Nederland Town Hall
Nederland was down the hill below the rich silver mines of Caribou (which is long since a ghost town). Nederland was founded around the site of a stamp mill that separated the silver from the ore. After the silver ore ran out, there was a resurgence of mining in the area for tungsten during World War I, and the silver mills were reworked and reopened for processing that ore. The town got its name from a Dutch company that acquired several mines in the area.
Nederland is located at the top of Boulder Canyon at the junction of Colorado Highways 119 & 72, both parts of the Peak to Peak Scenic Byway. Nearby are the James Peak and Indian Peaks Wilderness Areas and the Eldora Mountain Ski Resort. At the edge of Nederland is the Barker Reservoir, and the town is essentially surrounded by the Arapaho-Roosevelt National Forest.
A barn in the nearby ghost town of Caribou became a major recording studio back in the 1970s and 1980s with folks like Elton John, Joe Walsh, Rick Derringer, Chicago, and Earth, Wind & Fire recording some of their best works there. The recording studio was first opened in 1972 and closed when a fire destroyed most of the place in 1985. Over the years in between many of the biggest names in rock & roll, R & B, country, bluegrass, folk and jazz recorded there.
These days it seems the major business in Nederland is tourism and many of the homes in town look to be second homes for folks who normally live and work in Boulder and the Denver Metroplex. For a few days every August, the Jeff Guercio Memorial Baseball Park in Nederland hosts the NedFest (The Nederland Music & Arts Festival). This 3-day bash is for lovers of jazz, bluegrass, jamband and world-beat music. Only 2,000 tickets for the music show are sold each day but the Arts part of the festival (arts & crafts, merchandise, information, services, food & beverages, etc.) stretches out through town and also features many of the wares of the local micro-breweries (hint, hint...).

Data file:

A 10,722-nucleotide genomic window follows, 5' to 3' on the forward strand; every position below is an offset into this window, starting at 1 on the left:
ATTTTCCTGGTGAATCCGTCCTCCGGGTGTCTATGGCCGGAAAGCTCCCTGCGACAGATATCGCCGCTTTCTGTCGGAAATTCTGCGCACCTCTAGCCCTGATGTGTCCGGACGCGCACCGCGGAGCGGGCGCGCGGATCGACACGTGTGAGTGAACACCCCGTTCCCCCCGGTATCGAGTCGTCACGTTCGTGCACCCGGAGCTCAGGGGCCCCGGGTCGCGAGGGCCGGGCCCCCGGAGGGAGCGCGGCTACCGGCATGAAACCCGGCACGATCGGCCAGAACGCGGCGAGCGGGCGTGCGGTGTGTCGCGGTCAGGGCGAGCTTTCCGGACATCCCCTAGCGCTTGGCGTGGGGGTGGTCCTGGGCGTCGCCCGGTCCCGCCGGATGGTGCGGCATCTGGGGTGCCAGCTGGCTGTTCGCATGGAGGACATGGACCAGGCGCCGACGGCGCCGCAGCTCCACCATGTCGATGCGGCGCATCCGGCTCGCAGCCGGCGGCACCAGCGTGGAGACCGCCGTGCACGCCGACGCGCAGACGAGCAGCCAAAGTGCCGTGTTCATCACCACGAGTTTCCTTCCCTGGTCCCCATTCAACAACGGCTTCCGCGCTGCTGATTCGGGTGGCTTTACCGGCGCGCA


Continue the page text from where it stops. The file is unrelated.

Nederland was also the site of the famous Frozen Dead Guy Days festival held every year on the first full weekend in March. This festival commemorated an attempt by a now-deported resident to practice "home-made" cryogenics using dry ice to preserve the corpse of his recently (1989) deceased grandfather. When the grandson was deported for overstaying his visa, the frozen body was left in the care of his mother who was living in an unfinished house in Nederland. She was eventually evicted from that home for living in a house with no plumbing or electricity and that's when the story of the "frozen dead guy" came out. As of 2009, the frozen body was still being kept in a specially made Tuff Shed and the CEO of Delta Tech (a local environmental company) was still transporting dry ice to preserve it.
During the festival you can get tours of the Tuff Shed or you can just catch a showing of the documentary film Grandpa's Still in the Tuff Shed. The town also puts on a "polar plunge" in the waters of Barker Reservoir (they have to break through the ice to do this), pancake breakfasts, arts & crafts shows, etc. Glacier Ice Cream of Boulder even makes a special flavor (a mix of fruit-flavored blue ice cream with sour gummy worms and crushed Oreo cookies) named "Frozen Dead Guy" specifically for the festival. As a result of the original discovery of the frozen body, the Town of Nederland changed their municipal code to outlaw the practice of keeping "the whole or any part of the person, body or carcass of a human being or animal or other biological species which is not alive upon any property." Then they enacted a "grandfather clause" to protect that place in their history now occupied by the "frozen dead guy."
In downtown Nederland